images-2Here is a classic statement (in a classic text on style) about the proper use of the semicolon that appears straightforward: “If two or more clauses, grammatically complete and not joined by a conjunction, are to form a single compound sentence,” say William Strunk and E. B. White, “the proper mark of punctuation is a semicolon” (The Elements of Style 5-6). But then, let’s say, you start reading one of my favorite writers, the philosopher and psychologist William James. Here are a couple of examples from James in his chapter “Will” near the end of his The Principles of Psychology. James is making the case (following Carl Lange) that emotion follows, rather than causes, its bodily expression:

Common-sense says, we lose our fortune, are sorry and weep; we meet a bear, are frightened and run; we are insulted by a rival, are angry and strike.

I sit at table after dinner and find myself from time to time taking nuts or raisins out of the dish and eating them. My dinner properly is over, and in the heat of the conversation I am hardly aware of what I do; but the perception of the fruit, and the fleeting notion that I may eat it, seem fatally to bring the act about.

One can hear in these examples the “aught of good,” as James puts it, “the result of ceaseless toil.” His style is quite distinctive, actually, and readers of James are grateful for his willingness to “torture and poke and scrape and pat it till it offends me no more.” Or, let’s say I pick up The Varieties of Religious Experience and read:

Good-humor is a philosophic state of mind; it seems to say to Nature that we take her no more seriously than she takes us. I maintain that one should always talk of philosophy with a smile.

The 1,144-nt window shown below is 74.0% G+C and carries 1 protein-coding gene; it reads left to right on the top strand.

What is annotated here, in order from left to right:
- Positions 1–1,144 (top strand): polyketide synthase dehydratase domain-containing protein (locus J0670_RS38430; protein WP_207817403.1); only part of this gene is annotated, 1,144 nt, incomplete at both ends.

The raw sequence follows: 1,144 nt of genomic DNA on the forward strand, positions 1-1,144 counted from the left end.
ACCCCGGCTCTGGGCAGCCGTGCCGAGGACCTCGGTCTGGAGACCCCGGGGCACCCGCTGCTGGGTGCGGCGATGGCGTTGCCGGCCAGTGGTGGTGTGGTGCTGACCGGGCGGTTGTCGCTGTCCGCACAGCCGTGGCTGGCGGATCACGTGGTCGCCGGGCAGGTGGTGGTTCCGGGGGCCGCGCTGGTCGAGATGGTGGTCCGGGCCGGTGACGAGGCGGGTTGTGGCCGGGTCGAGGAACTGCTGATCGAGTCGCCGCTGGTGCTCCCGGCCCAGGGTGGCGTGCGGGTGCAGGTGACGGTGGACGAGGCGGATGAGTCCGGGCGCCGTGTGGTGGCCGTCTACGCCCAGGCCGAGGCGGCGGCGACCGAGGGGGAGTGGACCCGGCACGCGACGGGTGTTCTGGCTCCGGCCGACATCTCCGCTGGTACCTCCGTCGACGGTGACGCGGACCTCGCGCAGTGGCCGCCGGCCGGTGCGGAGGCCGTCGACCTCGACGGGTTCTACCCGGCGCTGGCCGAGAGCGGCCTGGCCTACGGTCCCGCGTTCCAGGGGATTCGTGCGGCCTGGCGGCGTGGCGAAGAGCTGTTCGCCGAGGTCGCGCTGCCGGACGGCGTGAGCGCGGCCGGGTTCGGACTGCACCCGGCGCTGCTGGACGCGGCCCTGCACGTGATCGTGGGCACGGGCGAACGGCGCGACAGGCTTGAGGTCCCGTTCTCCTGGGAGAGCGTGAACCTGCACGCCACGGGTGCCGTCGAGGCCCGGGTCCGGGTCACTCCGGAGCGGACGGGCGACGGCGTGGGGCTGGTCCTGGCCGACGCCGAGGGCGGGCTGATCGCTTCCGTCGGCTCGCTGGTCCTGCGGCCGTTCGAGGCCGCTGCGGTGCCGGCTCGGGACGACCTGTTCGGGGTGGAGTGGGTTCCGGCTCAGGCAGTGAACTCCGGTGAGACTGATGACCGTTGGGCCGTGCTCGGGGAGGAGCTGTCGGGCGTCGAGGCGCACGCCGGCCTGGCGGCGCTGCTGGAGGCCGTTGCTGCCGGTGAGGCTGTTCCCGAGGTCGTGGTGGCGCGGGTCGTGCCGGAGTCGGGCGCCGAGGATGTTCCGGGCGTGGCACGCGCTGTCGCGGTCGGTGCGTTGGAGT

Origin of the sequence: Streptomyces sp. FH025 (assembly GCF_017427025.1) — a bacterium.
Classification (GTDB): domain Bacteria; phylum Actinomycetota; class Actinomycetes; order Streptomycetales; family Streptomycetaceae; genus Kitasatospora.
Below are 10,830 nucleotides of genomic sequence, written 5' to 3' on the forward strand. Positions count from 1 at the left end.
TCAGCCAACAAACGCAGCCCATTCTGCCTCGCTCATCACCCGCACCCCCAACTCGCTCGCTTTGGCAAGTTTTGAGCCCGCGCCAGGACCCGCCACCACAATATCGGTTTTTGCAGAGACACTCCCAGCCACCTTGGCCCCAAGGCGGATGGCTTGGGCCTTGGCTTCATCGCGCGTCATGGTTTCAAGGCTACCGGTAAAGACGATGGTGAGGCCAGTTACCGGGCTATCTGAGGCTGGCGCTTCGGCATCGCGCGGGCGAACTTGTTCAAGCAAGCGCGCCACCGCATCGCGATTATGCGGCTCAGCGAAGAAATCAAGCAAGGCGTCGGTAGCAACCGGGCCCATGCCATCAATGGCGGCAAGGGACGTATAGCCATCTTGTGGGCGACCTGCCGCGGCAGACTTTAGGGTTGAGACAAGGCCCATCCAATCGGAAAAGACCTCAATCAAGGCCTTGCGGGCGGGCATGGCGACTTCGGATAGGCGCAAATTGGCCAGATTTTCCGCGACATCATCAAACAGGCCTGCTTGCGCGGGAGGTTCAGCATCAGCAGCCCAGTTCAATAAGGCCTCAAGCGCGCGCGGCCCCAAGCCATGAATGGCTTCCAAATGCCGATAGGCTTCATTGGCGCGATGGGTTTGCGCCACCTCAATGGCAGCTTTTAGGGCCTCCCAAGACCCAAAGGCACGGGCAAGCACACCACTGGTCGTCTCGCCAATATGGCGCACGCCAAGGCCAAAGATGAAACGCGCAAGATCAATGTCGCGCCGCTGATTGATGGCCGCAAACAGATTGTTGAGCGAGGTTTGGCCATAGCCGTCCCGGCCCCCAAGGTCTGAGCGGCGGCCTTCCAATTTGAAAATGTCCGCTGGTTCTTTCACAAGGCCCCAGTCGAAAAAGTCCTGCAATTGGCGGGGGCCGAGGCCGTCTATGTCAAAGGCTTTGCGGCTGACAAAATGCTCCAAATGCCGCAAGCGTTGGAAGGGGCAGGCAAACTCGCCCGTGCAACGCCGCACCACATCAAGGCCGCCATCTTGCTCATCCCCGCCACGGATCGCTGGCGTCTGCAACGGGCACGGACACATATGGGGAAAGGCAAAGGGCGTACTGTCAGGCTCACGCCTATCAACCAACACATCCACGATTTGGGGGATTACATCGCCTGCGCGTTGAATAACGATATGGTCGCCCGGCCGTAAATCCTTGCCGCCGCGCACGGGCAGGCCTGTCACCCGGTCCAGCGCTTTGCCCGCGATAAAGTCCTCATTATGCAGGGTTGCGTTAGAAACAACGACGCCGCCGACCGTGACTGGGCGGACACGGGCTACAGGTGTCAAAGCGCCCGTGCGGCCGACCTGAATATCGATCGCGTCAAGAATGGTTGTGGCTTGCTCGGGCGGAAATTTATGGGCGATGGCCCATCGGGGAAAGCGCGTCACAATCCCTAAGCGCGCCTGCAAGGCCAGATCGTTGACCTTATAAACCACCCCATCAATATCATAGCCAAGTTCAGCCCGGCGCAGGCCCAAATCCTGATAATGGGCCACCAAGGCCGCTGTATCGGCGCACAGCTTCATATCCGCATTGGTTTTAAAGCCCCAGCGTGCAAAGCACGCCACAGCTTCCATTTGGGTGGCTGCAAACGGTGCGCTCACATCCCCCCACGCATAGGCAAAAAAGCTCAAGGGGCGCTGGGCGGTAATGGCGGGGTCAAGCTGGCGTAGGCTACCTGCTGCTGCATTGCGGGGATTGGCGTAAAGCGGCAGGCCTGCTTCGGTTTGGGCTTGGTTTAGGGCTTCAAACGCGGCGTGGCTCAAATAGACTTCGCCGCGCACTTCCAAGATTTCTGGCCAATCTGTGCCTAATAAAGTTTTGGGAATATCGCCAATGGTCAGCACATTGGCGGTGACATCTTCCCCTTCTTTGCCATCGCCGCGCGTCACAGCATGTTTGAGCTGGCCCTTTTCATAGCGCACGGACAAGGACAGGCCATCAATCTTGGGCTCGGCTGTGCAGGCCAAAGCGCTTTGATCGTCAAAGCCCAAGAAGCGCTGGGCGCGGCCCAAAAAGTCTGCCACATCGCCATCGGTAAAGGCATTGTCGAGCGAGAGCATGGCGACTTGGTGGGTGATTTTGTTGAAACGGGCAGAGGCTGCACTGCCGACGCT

Or have a look at another example, this one from The Will To Believe and Other Essays in Popular Philosophy,

Science, like life, feeds on its own decay. New facts burst old rules; then newly divined conceptions bind old and new together into a reconciling law.

Or, finally, a series in a passage from James’ essay “The Moral Equivalent of War”:

A great nation is not saved by wars, it is saved by acts without external picturesqueness; by speaking, writing, voting reasonably; by smiting corruption swiftly; by good temper between parties; by the people knowing true men when they see them, and preferring them as leaders to rabid partisans and empty quacks.

One conclusion to draw from this series of examples is that the use of the semicolon is, alas for some of us, a situational decision.

Looking for a bit more uncertainty to cultivate your punctuation anxiety? Consider Kurt imagesVonnegut’s often-quoted quip about the semicolon in A Man Without a Country (2007). “Do not use semicolons. They are transvestite hermaphrodites representing absolutely nothing. All they do is show you’ve been to college.” These lines from Vonnegut are quoted by Ben Dolinck in his 2012 Times Opinionator Blog post, “Semicolons: a Love Story.” Of course accomplished writers use semi-colons—in fact, in addition to William James, none other than E. B. White uses them beautifully in his essays, as Mary Norris notes in her  “Semicolons; So Tricky” in the New Yorker.

As with most things linguistic, and again more’s the pity, rules for usage are at once invariant and variant. You can stick with Strunk and White. Or you can read and pay attention to how writers actually use semicolons. You might also want to have a look at Matthew Inman’s “How to Use a Semicolon: The Most Feared Punctuation on Earth” on the Oatmeal Blog.